Although MySQL still remains one of the most popular relational database management systems in the world, it’s recently been losing supporters. Some hold that it’s actually on the way out, and that we’ll see it replaced by a better alternative in a matter of years. We’re witnessing the slow death of the system, they claim; particularly since we’ve seen organizations such as Google ditch the database solution in favor of MariaDB.
Such claims ignore the clear advantages MySQL can offer an organization – even in light of its drawbacks. Although the database solution certainly isn’t made for every situation (few are), it’s nevertheless considerably powerful in the right hands. Today, I’d like to take a look at some of its strengths – and shortcomings.
Advantages Of Using MySQL
It’s Easy To Use
MySQL is very easy to install, and thanks to a bevy of third-party tools that can be added to the database, setting up an implementation is a relatively simple task. In addition, it’s also an easy database to work with. So long as you understand the language, you shouldn’t run into too many problems.
Support Is Readily Available Whenever Necessary
Although Oracle’s history of supporting its customers can be spotty at best, the nature of MySQL – which got its start as an open-source platform – means that there’s a large and thriving community of developers and enthusiasts to which one can turn for help. This is due in large part to the popularity of the solution, the end result of which is no shortage of experts.
It’s Open-Source (Sort Of)
Oracle’s purchase of Sun Microsystems (and by association, MySQL) was met with some contention from the development community. The general fear was that Oracle would transform the tool into a closed, proprietary ecosystem. Thankfully, though Oracle has tightened its grip on MySQL somewhat, it can still be considered an open-source database option, as the code is still available for free online.
It’s Incredibly Inexpensive
Depending on what you plan to use it for, a MySQL implementation could range in price from free to $10,000 or more. Either way, it’s significantly less expensive than most other database options on the market (save for MySQL’s open-source competitors).
It’s An Industry Standard (And Still Extremely Popular)
Although MySQL’s popularity has waned somewhat in recent years, it remains one of the most-used database systems in the world. It’s compatible with virtually every operating system, and is more or less an industry standard. This is, of course, in spite of all the folks who say it’s on the way out.
Disadvantages Of Using MySQL
It’s Got A Few Stability Issues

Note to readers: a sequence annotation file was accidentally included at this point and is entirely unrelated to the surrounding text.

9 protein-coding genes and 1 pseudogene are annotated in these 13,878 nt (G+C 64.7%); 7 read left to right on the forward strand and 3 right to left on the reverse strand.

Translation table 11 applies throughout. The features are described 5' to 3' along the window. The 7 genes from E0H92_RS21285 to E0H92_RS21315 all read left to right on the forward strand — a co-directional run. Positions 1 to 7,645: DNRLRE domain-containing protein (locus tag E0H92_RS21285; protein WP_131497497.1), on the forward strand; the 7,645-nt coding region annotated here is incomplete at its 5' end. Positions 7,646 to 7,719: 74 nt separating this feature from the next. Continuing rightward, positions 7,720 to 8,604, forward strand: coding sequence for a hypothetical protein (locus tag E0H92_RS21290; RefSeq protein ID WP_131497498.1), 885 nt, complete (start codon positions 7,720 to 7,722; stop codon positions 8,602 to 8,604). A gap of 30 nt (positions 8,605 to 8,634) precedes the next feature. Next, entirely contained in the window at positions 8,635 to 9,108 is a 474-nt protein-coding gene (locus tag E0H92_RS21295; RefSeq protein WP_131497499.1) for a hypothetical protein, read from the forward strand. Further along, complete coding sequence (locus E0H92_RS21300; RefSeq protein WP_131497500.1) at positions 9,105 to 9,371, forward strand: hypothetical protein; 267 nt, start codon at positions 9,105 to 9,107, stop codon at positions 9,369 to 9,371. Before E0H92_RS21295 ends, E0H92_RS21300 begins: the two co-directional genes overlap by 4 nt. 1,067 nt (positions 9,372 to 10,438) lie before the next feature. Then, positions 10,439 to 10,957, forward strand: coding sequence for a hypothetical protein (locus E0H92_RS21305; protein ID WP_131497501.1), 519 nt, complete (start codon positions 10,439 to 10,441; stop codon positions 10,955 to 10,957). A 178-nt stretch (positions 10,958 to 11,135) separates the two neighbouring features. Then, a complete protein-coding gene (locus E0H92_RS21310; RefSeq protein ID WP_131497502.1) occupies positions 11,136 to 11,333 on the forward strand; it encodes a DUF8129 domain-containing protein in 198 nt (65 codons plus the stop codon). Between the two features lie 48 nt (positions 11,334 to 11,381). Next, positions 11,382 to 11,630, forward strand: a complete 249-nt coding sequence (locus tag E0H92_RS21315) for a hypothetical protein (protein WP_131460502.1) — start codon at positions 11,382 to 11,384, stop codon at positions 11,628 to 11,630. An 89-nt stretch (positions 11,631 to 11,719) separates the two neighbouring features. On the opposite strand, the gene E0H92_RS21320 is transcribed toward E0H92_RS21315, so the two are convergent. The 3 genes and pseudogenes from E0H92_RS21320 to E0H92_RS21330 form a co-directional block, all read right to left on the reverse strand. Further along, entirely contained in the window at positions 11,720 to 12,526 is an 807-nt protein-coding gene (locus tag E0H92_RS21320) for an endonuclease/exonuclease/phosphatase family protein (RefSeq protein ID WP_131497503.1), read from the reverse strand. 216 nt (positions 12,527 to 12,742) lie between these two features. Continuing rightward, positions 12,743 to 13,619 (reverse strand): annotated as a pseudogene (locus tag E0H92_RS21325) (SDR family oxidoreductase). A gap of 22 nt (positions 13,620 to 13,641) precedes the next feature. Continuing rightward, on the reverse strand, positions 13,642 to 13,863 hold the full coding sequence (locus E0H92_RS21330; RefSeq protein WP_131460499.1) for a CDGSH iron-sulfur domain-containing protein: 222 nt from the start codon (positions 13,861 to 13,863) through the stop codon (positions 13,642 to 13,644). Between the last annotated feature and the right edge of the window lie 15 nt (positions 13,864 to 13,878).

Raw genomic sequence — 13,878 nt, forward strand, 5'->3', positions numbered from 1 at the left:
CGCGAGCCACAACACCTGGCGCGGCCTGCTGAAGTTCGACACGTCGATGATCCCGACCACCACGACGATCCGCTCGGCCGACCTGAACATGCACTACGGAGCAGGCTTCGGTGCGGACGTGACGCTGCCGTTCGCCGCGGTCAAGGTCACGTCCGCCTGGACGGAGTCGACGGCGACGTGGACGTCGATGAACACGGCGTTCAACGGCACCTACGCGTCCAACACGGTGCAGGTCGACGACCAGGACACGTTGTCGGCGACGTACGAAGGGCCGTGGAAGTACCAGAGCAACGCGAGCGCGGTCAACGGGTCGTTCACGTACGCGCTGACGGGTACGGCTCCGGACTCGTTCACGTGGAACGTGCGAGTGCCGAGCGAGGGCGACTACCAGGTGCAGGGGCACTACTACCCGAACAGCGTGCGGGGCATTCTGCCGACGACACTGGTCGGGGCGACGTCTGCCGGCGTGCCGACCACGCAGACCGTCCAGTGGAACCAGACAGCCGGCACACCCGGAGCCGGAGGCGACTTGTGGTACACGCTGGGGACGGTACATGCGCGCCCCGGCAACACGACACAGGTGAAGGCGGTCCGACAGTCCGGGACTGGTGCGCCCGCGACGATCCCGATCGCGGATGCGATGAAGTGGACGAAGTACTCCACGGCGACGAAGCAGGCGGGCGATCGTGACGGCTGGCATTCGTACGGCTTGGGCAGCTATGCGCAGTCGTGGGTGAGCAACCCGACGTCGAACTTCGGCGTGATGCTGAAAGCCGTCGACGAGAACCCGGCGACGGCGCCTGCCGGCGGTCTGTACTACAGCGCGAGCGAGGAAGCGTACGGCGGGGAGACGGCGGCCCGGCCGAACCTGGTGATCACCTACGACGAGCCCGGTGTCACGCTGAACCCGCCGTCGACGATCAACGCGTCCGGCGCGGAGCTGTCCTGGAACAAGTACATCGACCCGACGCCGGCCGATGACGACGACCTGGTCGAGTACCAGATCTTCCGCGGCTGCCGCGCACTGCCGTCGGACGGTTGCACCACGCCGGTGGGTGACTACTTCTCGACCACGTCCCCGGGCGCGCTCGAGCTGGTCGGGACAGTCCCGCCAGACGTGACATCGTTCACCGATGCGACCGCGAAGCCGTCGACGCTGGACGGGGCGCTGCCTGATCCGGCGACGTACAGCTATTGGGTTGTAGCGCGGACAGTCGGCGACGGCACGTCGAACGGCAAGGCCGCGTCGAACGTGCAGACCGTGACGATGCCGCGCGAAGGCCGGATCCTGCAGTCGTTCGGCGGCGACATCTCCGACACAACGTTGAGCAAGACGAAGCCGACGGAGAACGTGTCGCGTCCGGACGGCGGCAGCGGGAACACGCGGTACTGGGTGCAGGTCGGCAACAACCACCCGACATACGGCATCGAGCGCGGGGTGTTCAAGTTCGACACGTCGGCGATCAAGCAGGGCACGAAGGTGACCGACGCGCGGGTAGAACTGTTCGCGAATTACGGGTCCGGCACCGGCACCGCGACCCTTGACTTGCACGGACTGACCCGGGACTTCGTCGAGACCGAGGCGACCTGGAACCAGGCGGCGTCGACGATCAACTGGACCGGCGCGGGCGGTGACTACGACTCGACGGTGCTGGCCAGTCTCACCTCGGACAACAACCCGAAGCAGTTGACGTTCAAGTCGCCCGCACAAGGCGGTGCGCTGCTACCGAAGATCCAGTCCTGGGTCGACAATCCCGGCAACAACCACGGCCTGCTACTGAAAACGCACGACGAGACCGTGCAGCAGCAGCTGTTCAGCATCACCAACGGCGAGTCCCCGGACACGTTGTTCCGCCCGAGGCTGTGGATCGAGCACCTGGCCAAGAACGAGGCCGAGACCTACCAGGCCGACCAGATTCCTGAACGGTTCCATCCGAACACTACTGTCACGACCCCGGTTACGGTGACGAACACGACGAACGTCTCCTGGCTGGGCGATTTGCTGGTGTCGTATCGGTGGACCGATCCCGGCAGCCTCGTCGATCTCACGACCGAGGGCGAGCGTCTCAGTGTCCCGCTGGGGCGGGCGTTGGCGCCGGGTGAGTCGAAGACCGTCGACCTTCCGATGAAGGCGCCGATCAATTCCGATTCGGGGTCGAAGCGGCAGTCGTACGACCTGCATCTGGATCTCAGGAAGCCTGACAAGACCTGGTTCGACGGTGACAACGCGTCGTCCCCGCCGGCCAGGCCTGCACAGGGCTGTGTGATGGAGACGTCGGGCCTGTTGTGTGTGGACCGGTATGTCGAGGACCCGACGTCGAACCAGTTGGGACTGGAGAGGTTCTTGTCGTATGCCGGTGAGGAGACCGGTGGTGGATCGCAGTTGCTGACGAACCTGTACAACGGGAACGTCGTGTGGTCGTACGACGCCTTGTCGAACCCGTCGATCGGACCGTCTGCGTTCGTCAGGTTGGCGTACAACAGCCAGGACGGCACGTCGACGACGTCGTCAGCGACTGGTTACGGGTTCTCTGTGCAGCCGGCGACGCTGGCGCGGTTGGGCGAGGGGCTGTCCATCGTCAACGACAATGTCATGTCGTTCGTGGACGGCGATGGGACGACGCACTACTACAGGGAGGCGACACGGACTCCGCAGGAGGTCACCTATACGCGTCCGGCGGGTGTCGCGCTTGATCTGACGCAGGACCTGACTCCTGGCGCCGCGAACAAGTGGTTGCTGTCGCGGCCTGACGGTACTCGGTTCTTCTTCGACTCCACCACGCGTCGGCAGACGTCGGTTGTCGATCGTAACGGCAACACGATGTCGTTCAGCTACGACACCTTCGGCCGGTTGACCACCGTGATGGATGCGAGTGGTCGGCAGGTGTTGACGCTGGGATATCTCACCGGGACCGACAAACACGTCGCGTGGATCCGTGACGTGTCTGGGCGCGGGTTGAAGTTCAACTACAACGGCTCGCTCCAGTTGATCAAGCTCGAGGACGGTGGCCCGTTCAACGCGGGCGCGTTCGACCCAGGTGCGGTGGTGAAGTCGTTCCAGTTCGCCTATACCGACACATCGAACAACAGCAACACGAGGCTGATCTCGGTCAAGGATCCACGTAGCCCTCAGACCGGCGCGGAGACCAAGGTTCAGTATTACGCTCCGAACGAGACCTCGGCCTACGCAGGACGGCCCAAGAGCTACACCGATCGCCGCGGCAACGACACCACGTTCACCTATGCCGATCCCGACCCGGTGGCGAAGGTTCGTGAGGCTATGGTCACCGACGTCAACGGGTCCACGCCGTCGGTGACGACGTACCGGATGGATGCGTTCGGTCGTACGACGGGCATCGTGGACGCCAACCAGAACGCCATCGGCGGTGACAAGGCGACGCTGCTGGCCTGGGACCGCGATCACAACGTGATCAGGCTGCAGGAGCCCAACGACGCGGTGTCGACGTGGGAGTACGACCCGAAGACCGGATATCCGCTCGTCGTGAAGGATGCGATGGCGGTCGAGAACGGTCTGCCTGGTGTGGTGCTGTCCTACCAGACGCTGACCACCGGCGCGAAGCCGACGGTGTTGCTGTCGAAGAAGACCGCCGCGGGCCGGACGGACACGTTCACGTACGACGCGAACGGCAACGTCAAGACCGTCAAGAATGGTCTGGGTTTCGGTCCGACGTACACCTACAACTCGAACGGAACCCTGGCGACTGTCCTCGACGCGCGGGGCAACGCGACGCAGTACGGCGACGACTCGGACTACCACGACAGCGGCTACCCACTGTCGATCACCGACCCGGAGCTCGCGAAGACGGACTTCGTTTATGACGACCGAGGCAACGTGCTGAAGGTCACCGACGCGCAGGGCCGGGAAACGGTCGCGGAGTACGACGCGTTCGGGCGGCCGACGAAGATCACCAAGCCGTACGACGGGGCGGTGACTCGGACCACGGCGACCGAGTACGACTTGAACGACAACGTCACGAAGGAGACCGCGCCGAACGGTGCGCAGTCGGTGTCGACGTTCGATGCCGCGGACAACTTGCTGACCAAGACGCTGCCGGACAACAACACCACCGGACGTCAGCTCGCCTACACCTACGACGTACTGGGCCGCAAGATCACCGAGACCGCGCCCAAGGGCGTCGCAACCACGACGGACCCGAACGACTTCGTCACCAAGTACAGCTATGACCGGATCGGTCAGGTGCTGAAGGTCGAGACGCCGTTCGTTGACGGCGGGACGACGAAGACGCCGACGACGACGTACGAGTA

According to Digital Ocean, MySQL tends to be somewhat less reliable than its peers. These stability issues are related to the manner in which it handles certain functions (such as references, transactions, and auditing). While the database is certainly still usable in light of these problems, they do tend to make MySQL a poor choice for certain use cases.
It Suffers From Relatively Poor Performance Scaling
Although MySQL is equipped to handle a virtually limitless volume of data, it has a troubling tendency to come grinding to a halt if it’s forced to deal with too many operations at a given time. This relatively poor performance scaling means that anyone with high concurrency levels should probably look into an alternative.
“In my experience,” writes software engineer Koushik Ramachandra, “I have found that MySQL works better when you have a low write/read ratio, and offers low scalability as the read/write ratio grows.”
Development Is Not Community Driven – and Hence Has Lagged
Since Oracle has taken the helm of MySQL’s development, progress appears to have ground to a halt, with only one major release in the past several years. The company doesn’t accept community-developed patches, nor has it bothered to offer users any sort of roadmap for MySQL development. There’s really no way for developers to discuss the database management system with Oracle – and that’s a problem.
Its Functionality Tends To Be Heavily Dependant On Addons
Although MySQL is relatively easy to set up, it tends to have less out-of-the-box functionality than many other database systems on the market. Certain features – such as text search and ACID compliance – are dependant not on the core engine but on applications and add-ons. While it’s true that there exists a plethora of well-made applications for MySQL, tracking them down can sometimes be a pain, and might cause some developers to simply choose an alternative which – while not as easily installed – offers more immediate functionality.
Developers May Find Some Of Its Limitations To Be Frustrating
Not surprisingly, MySQL isn’t designed to do everything (nor should it be). The database isn’t fully SQL-compliant, and tends to be limited in areas including data warehousing, fault tolerance, and performance diagnostics (among others). Developers may find this relative dearth of functionality frustrating, particularly if they’re used to a more full-featured alternative.